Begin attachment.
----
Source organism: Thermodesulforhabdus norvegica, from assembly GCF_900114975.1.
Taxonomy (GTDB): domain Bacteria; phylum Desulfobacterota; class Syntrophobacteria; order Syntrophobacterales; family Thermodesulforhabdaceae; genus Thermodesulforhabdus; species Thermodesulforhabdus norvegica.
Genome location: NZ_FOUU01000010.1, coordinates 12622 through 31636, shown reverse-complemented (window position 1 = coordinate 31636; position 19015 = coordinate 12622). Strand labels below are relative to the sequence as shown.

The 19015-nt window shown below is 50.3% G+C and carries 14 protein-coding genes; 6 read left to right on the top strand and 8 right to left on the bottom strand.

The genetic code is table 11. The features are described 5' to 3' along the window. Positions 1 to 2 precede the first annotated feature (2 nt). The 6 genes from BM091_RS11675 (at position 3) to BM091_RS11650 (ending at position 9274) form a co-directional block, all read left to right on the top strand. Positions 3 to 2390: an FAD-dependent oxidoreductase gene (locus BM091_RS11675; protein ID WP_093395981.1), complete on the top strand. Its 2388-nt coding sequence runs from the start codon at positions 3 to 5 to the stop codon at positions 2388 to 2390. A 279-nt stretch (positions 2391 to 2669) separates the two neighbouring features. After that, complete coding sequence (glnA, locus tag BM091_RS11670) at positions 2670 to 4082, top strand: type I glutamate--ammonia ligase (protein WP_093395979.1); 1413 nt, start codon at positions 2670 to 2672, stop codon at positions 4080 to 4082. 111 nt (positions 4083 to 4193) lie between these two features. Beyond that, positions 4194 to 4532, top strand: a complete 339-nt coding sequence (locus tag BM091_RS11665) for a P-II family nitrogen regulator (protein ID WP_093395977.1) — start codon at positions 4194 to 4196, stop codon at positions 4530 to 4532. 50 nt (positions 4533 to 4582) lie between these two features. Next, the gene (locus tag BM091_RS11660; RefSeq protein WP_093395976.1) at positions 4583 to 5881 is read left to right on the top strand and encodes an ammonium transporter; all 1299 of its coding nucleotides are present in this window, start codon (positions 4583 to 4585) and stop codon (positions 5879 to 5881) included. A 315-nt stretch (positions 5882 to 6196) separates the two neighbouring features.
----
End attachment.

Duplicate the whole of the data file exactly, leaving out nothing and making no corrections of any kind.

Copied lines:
Source organism: Thermodesulforhabdus norvegica, from assembly GCF_900114975.1.
Taxonomy (GTDB): domain Bacteria; phylum Desulfobacterota; class Syntrophobacteria; order Syntrophobacterales; family Thermodesulforhabdaceae; genus Thermodesulforhabdus; species Thermodesulforhabdus norvegica.
Genome location: NZ_FOUU01000010.1, coordinates 12622 through 31636, shown reverse-complemented (window position 1 = coordinate 31636; position 19015 = coordinate 12622). Strand labels below are relative to the sequence as shown.

The 19015-nt window shown below is 50.3% G+C and carries 14 protein-coding genes; 6 read left to right on the top strand and 8 right to left on the bottom strand.

The genetic code is table 11. The features are described 5' to 3' along the window. Positions 1 to 2 precede the first annotated feature (2 nt). The 6 genes from BM091_RS11675 (at position 3) to BM091_RS11650 (ending at position 9274) form a co-directional block, all read left to right on the top strand. Positions 3 to 2390: an FAD-dependent oxidoreductase gene (locus BM091_RS11675; protein ID WP_093395981.1), complete on the top strand. Its 2388-nt coding sequence runs from the start codon at positions 3 to 5 to the stop codon at positions 2388 to 2390. A 279-nt stretch (positions 2391 to 2669) separates the two neighbouring features. After that, complete coding sequence (glnA, locus tag BM091_RS11670) at positions 2670 to 4082, top strand: type I glutamate--ammonia ligase (protein WP_093395979.1); 1413 nt, start codon at positions 2670 to 2672, stop codon at positions 4080 to 4082. 111 nt (positions 4083 to 4193) lie between these two features. Beyond that, positions 4194 to 4532, top strand: a complete 339-nt coding sequence (locus tag BM091_RS11665) for a P-II family nitrogen regulator (protein ID WP_093395977.1) — start codon at positions 4194 to 4196, stop codon at positions 4530 to 4532. 50 nt (positions 4533 to 4582) lie between these two features. Next, the gene (locus tag BM091_RS11660; RefSeq protein WP_093395976.1) at positions 4583 to 5881 is read left to right on the top strand and encodes an ammonium transporter; all 1299 of its coding nucleotides are present in this window, start codon (positions 4583 to 4585) and stop codon (positions 5879 to 5881) included. A 315-nt stretch (positions 5882 to 6196) separates the two neighbouring features.